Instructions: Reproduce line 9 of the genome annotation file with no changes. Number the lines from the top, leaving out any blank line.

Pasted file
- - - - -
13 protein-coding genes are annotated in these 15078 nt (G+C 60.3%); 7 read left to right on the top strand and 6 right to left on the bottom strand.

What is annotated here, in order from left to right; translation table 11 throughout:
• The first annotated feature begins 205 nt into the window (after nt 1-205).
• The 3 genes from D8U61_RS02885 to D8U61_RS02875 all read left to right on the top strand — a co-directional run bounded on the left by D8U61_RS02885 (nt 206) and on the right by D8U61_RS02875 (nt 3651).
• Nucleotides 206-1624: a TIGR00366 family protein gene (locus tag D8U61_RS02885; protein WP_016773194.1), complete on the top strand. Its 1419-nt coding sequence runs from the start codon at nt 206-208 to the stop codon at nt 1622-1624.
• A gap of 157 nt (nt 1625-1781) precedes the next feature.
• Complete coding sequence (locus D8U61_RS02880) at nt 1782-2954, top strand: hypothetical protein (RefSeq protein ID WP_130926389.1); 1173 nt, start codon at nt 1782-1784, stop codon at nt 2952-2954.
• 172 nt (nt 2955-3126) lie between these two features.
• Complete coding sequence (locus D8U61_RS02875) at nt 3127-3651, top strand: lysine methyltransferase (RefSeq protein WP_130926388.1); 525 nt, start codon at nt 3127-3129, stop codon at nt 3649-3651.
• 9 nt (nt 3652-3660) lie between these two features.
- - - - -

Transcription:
• Complete coding sequence (locus D8U61_RS02875) at nt 3127-3651, top strand: lysine methyltransferase (RefSeq protein WP_130926388.1); 525 nt, start codon at nt 3127-3129, stop codon at nt 3649-3651.